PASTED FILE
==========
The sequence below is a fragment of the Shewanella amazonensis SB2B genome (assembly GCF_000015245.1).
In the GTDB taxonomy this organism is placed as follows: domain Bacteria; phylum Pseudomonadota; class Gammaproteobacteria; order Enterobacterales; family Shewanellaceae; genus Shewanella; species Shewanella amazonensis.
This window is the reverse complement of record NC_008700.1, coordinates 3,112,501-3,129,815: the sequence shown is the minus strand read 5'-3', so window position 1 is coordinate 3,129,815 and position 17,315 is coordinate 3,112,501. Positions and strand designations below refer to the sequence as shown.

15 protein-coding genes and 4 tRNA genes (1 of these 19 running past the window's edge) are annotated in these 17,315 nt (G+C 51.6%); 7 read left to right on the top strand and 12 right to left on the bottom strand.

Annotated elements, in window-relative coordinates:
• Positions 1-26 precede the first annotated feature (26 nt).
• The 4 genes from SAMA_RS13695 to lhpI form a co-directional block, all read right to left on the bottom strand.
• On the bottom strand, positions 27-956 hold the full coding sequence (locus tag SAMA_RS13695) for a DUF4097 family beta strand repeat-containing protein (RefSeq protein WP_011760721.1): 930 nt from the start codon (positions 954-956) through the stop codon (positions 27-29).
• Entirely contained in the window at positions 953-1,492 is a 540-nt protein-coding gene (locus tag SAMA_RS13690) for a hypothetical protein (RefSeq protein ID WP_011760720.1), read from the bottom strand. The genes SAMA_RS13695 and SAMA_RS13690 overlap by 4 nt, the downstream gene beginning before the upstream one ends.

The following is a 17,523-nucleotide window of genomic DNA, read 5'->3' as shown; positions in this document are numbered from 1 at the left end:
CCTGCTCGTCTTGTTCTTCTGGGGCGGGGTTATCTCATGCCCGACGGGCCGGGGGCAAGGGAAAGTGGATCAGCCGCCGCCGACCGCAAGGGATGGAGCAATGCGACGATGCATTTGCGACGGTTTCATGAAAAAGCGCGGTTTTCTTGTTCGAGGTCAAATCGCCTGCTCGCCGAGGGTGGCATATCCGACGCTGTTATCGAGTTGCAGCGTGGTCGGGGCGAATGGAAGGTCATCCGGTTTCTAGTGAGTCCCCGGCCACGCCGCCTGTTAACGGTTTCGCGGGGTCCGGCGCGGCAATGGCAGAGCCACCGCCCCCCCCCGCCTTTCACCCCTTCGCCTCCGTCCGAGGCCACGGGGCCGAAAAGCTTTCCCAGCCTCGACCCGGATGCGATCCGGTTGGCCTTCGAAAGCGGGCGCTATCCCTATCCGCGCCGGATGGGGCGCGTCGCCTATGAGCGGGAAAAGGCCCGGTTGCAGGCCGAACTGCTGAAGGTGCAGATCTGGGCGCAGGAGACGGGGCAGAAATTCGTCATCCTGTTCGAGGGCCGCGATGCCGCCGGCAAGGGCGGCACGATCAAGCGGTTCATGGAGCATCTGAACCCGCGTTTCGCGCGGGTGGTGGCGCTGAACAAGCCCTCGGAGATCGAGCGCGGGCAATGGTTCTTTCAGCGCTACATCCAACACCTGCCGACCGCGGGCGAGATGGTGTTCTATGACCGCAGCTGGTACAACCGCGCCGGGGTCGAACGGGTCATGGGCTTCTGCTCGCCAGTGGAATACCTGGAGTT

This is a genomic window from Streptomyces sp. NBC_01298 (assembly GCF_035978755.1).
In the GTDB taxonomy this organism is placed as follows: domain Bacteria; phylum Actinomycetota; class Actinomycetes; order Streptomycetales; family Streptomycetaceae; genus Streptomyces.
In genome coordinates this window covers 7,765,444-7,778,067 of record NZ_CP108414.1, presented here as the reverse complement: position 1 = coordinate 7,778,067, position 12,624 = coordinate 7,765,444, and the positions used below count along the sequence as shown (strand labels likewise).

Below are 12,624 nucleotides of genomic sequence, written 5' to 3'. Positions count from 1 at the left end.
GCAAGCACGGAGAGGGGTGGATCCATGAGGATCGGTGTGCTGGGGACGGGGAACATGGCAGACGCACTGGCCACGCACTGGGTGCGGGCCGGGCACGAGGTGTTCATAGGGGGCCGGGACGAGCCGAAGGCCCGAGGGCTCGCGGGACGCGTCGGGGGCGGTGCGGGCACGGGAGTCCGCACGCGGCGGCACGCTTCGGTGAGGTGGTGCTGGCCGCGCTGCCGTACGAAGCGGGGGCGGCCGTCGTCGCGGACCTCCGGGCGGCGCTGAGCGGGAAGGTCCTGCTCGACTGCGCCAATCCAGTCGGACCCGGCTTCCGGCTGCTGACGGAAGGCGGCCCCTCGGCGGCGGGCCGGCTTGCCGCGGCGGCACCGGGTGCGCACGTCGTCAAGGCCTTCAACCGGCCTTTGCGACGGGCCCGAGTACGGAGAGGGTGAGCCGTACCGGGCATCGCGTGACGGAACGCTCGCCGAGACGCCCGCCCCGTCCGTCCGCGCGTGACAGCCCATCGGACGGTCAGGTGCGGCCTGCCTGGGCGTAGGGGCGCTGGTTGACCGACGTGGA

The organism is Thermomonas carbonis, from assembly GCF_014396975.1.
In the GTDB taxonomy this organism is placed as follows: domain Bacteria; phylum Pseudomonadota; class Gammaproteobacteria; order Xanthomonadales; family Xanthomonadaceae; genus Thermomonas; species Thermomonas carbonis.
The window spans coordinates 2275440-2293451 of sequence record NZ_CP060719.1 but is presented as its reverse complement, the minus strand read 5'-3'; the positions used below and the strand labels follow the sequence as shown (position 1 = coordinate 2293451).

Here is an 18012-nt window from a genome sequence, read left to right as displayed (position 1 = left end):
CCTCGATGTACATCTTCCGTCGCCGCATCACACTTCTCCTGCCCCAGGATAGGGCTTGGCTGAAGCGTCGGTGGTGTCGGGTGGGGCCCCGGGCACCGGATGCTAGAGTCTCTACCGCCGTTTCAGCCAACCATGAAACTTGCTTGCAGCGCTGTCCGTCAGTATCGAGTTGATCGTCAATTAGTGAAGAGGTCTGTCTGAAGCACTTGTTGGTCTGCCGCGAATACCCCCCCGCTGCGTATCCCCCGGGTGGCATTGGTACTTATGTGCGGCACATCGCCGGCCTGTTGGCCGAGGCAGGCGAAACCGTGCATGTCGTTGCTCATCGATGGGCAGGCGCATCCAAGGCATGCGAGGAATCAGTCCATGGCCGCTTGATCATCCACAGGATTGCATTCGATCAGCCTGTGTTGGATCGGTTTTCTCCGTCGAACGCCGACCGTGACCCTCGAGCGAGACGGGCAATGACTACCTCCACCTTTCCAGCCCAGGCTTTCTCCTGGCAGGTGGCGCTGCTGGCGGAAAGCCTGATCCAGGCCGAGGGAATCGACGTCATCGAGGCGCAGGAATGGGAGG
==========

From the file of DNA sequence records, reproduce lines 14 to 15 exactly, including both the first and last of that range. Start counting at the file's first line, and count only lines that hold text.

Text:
In genome coordinates this window covers 7,765,444-7,778,067 of record NZ_CP108414.1, presented here as the reverse complement: position 1 = coordinate 7,778,067, position 12,624 = coordinate 7,765,444, and the positions used below count along the sequence as shown (strand labels likewise).

Below are 12,624 nucleotides of genomic sequence, written 5' to 3'. Positions count from 1 at the left end.